Monday, February 1, 2016 1 comments

Dyeing Yarn with Kool-Aid

I recently decided to start tackling my stash of natural fibers and knitting them. My stash is rather large, but a lot of it is the wrong color for me. Rather than donate it to someone else and buy yarn in the colors I wear, I decided to go ahead and start dyeing some of it. I've done it before, but on a limited basis. I think this is my first time to dye a whole sweater's worth of yarn.

Before I go on, you need to know a few things if this intrigues you:

(1) It only works on natural fibers (i.e. animal hair) and nylon.
(2) Kool-Aid has citric acid in it, which makes the dye stick permanently. If you don't use Kool-Aid, you'll need to add a bonding agent. (I think I've seen people use vinegar, but you'll want to double-check first.)

I started out with this Patons Wool yarn in a mauve color. Mauve is NOT my color at all. I look like death when I wear it, although I know people that look beautiful when they wear it. The yarn was a fantastic clearance deal, though, so I bought it. I need a more vibrant color, so I chose to go to a darker and brighter red. At least, that's what I was aiming for.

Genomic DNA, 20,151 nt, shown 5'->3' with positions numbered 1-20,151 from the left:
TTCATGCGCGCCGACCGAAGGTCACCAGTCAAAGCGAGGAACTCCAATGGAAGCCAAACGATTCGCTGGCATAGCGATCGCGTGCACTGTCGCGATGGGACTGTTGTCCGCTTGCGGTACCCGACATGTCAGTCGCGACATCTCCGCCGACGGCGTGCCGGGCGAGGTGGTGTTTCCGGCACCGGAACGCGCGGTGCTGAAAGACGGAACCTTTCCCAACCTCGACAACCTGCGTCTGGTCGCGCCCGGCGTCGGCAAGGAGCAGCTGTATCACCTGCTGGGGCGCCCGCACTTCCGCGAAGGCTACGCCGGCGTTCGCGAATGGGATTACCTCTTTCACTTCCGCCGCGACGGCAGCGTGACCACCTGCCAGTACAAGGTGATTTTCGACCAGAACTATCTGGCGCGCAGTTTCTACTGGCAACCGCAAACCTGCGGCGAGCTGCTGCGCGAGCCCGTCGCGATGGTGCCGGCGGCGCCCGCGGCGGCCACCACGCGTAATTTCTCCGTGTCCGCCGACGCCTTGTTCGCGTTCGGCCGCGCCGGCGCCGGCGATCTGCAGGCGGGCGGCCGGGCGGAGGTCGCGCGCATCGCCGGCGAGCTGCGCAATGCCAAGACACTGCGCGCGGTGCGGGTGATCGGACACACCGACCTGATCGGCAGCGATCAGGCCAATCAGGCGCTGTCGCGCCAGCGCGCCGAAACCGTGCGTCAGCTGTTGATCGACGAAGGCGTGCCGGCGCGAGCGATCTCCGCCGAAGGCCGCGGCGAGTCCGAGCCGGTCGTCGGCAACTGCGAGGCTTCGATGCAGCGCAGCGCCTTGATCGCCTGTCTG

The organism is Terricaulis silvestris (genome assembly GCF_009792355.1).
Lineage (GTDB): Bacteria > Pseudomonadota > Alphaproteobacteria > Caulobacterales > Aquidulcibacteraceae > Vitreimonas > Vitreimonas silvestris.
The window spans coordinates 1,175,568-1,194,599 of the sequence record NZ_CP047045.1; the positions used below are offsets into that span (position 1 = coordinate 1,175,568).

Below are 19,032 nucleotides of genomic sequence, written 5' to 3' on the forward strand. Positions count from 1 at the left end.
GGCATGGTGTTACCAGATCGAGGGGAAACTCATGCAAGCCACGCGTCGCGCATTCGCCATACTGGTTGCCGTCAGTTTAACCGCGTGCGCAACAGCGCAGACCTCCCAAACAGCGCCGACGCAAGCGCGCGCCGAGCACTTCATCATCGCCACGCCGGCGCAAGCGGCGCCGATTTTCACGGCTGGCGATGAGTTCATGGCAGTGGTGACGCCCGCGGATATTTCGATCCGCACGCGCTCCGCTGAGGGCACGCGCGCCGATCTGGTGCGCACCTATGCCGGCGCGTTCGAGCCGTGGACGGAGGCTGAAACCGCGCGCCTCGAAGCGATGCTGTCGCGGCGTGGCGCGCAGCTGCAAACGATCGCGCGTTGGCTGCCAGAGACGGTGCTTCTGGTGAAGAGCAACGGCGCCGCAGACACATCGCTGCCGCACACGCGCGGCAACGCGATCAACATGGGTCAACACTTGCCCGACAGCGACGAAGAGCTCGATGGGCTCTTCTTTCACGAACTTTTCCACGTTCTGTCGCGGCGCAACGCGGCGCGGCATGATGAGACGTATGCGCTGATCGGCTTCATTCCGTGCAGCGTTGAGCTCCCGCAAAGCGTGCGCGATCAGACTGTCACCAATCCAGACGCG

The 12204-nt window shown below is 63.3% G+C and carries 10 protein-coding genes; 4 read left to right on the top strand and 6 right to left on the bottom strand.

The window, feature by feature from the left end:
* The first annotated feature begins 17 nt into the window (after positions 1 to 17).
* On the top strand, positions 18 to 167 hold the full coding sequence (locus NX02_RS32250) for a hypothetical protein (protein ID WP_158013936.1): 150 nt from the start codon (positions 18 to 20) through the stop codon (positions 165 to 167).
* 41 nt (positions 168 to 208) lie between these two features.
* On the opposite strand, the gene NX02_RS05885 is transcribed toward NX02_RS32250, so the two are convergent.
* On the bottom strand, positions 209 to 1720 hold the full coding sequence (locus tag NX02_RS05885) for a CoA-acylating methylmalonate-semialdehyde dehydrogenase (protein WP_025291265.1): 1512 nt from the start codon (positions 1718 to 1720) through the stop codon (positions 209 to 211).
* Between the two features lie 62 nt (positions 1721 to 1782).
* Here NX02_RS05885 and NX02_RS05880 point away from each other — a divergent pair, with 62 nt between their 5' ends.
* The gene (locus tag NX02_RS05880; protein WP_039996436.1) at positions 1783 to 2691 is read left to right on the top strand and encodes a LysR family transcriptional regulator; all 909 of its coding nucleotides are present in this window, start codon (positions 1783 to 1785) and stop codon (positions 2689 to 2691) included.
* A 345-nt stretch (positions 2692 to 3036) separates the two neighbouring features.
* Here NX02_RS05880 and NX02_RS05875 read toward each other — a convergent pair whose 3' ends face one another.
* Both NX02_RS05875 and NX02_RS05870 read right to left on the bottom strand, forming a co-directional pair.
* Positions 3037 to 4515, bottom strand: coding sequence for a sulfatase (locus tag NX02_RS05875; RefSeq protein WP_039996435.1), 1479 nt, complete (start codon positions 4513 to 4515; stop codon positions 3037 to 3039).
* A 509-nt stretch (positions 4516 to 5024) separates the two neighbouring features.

The general rule to get vibrant colors when dyeing with Kool-Aid is to use one packet of Kool-Aid per ounce of yarn. I had accumulated quite a stash of Kool-Aid for dyeing purposes, but I had to mix a few brands and flavors to come up with enough (14 packets total for the whole batch). If you're a perfectionist (like me), you'll need to let go of that a bit when you dye yarn with Kool-Aid. I *thought* I'd get a vibrant, true red. I ended up with a slightly different - but gorgeous nonetheless - color.

Unfortunately, I can't link to the tutorial I used since I'm writing this on my tablet without Internet access (at least until it's published). But the information is readily available online if you just search. I used the "hot water on the stove" method.

This is what the yarn looked like when I first put it into the pot (after soaking in plain water).

About 10 minutes later, this is what it looked like (after all the color was absorbed).

See? The water was clear after I took the yarn out.

Here's the yarn hanging out in lukewarm water, returning to room temperature.

And here it is, hanging to dry in my bathroom. You can see that the color is a bit different than it looked when it was fresh out of the pot and wet.

Lastly, here it is in ball form, dried and ready to be knit. It wasn't the color I set out to make, but it's a lovely color (somewhere around tangerine, I'd say) that will look good on me. I'll keep you posted on what I make with it!

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